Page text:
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Jewish Studies Sunday Book & Discussion Group

What we are reading!,204,203,200_.jpg Poster

Sept. 10                       Oct. 15                   Nov. 19                      Dec. 3


ALL MEETINGS WILL BE HELD AT 2:00-3:30pm, Von der Ahe Family Suite, 3rd floor of Hannon Library.

September 10, 2017
After Abel and Other Stories by Michal Lemberger

In After Abel and Other Stories, author and scholar Michal Lemberger recreates the lives of nine Biblical women. In telling their tales, she enriches the voices of well-known women like Miriam, and brings out from silence those less honored. Most impressive about Lemberger's stories is her ability to place the women in their time. She does not aggrandize them or turn them into heroines. Rather, she tries to portray their lives in such a way as to give them the opportunity to explain why they took the actions that they are noted for in the Bible. It is refreshing that her stories include a wide range of biblical women—not only familiar Jewish heroines such as Miriam and Hannah, but also Hagar, Yael the Kenite, and Zeresh from the Book of Esther.

October 15, 2017
Hope, A Tragedy, by Sholem Auslander
Facilitated by Dr. Audrey Thacker, CSUN English & Jewish Studies

Hope: A Tragedy is a hilarious and haunting examination of the burdens and abuse of history, propelled with unstoppable rhythm and filled with existential musings and mordant wit. It is a comic and compelling story of the hopeless longing to be free of those pasts that haunt our every present.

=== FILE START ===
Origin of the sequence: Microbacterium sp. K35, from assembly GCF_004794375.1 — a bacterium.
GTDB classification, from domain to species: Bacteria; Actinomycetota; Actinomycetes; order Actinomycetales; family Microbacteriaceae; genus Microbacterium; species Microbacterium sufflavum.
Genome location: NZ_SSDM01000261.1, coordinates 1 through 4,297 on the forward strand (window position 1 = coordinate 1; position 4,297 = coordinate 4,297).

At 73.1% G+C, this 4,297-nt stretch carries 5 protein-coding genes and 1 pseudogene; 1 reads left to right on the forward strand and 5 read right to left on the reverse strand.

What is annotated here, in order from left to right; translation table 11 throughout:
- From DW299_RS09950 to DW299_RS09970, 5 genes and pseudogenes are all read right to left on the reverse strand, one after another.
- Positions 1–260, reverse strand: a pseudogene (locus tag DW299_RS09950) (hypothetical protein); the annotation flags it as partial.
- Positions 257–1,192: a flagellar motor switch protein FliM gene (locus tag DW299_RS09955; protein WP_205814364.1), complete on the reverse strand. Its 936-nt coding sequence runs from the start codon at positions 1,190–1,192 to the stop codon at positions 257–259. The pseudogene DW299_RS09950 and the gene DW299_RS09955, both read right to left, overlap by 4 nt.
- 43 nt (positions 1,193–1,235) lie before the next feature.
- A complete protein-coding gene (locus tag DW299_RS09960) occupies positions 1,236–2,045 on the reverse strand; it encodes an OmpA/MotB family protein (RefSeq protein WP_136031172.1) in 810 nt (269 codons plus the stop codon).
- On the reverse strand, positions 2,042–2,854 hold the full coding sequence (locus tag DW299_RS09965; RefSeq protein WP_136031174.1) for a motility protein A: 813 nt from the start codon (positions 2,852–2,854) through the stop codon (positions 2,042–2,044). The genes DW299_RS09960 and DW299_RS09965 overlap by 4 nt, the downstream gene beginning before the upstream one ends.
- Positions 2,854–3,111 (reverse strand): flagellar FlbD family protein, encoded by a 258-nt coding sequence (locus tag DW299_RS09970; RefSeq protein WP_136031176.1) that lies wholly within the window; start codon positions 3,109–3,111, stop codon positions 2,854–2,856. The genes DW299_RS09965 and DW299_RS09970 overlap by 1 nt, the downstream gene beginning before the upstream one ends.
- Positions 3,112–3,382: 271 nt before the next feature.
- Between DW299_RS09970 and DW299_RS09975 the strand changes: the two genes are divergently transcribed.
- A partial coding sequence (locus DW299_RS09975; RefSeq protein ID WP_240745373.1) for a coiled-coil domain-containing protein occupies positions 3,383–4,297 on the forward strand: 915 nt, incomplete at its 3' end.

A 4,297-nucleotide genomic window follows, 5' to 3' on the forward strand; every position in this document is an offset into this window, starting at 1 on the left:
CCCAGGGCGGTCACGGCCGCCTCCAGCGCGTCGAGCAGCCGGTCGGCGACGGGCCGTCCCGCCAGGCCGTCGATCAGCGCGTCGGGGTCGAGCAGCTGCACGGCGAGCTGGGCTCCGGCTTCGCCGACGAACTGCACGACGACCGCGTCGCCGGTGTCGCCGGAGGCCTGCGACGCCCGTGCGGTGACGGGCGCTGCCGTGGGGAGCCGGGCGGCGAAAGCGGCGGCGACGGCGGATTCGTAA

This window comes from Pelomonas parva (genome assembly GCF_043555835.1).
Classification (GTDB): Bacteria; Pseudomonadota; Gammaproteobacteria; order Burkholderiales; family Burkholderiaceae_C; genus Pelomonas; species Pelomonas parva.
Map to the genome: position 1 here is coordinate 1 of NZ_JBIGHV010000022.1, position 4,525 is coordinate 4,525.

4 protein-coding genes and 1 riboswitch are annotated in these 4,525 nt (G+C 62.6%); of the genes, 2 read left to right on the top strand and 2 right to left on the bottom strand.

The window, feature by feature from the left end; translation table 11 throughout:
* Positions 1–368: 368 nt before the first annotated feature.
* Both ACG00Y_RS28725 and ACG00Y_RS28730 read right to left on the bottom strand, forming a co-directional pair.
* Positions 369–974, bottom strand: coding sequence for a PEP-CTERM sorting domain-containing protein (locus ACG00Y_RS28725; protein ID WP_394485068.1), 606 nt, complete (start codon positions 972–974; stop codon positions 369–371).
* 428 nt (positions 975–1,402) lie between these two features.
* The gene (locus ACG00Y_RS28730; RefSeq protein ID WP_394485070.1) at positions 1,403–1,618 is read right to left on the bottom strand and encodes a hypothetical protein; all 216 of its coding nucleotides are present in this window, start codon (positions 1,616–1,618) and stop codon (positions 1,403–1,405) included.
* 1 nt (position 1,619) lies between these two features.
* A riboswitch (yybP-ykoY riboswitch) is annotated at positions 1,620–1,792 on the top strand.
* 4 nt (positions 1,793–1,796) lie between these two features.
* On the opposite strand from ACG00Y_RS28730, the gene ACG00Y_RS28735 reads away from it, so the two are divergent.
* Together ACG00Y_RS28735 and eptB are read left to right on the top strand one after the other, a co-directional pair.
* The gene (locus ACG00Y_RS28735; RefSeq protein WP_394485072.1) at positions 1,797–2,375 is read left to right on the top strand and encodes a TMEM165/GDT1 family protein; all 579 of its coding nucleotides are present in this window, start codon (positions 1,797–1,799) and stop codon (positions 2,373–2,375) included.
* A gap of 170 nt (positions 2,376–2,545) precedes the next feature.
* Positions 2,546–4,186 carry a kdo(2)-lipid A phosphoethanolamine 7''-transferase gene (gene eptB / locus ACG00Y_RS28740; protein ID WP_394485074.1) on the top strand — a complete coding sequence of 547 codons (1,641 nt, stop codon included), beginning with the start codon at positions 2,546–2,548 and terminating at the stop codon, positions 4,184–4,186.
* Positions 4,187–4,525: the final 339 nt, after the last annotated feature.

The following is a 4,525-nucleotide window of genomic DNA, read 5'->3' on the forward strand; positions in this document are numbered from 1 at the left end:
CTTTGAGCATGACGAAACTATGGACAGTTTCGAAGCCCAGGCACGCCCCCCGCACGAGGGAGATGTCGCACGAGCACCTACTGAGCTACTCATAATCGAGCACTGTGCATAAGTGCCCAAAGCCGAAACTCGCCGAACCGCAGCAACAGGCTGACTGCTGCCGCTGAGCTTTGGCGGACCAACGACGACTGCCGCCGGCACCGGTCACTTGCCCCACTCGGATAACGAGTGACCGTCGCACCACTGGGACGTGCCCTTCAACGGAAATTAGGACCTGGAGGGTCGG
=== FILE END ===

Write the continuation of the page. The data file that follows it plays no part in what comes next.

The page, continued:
The rural town of Stockton, New York, is famous for nothing: no one was born there, no one died there, nothing of any historical import at all has ever happened there, which is why Solomon Kugel, like other urbanites fleeing their pasts and histories, decided to move his wife and young son there.
To begin again. To start anew. But it isn’t quite working out that way for Kugel…His ailing mother stubbornly holds on to life, and won’t stop reminiscing about the Nazi concentration camps she never actually suffered through. To complicate matters further, some lunatic is burning down farmhouses just like the one Kugel bought, and when, one night, he discovers history—a living, breathing, thought-to-be-dead specimen of history—hiding upstairs in his attic, bad quickly becomes worse.

November 19, 2017
Henna House by Nomi Eve
Facilitated by Rabbi Joshua Kalev, Congregation Tikvat Jacob Beth Torah

This vivid saga begins in Yemen in 1920. Adela Damari’s parents’ health is failing as they desperately seek a future husband for their young daughter, who is in danger of becoming adopted by the local Muslim community if she is orphaned. With no likely marriage prospects, Adela’s situation looks dire—until she meets two cousins from faraway cities: a boy with whom she shares her most treasured secret, and a girl who introduces her to the powerful rituals of henna. Ultimately, Adela’s life journey brings her old and new loves, her true calling, and a new life as she is transported to Israel as part of Operation On Wings of Eagles.
Rich, evocative, and enthralling, Henna House is an intimate family portrait interwoven with the traditions of the Yemenite Jews and the history of the Holocaust and Israel. This sensuous tale of love, loss, betrayal, forgiveness—and the dyes that adorn the skin and pierce the heart—will captivate readers until the very last page.


December 3, 2017 - FILM SCREENING
Torn (
Facilitated by Rabbi Mark Diamond, LMU Jewish Studies
Can one be a Catholic priest and an Observant Jew at the same time?

12 years after he was ordained as a Polish Catholic priest, Romuald Waszkinel discovers that he was born to Jewish parents, and that his name was Jacob Weksler.  The film follows his amazing journey: from conducting mass in a church in Poland to life as an observant Jew in a religious kibbutz in Israel. Romuald is torn between two identities, between being Romuald Waszkinel or Jacob Weksler. He is unable to renounce either, and therefore is rejected by both religions and the state of Israel. He is required to choose.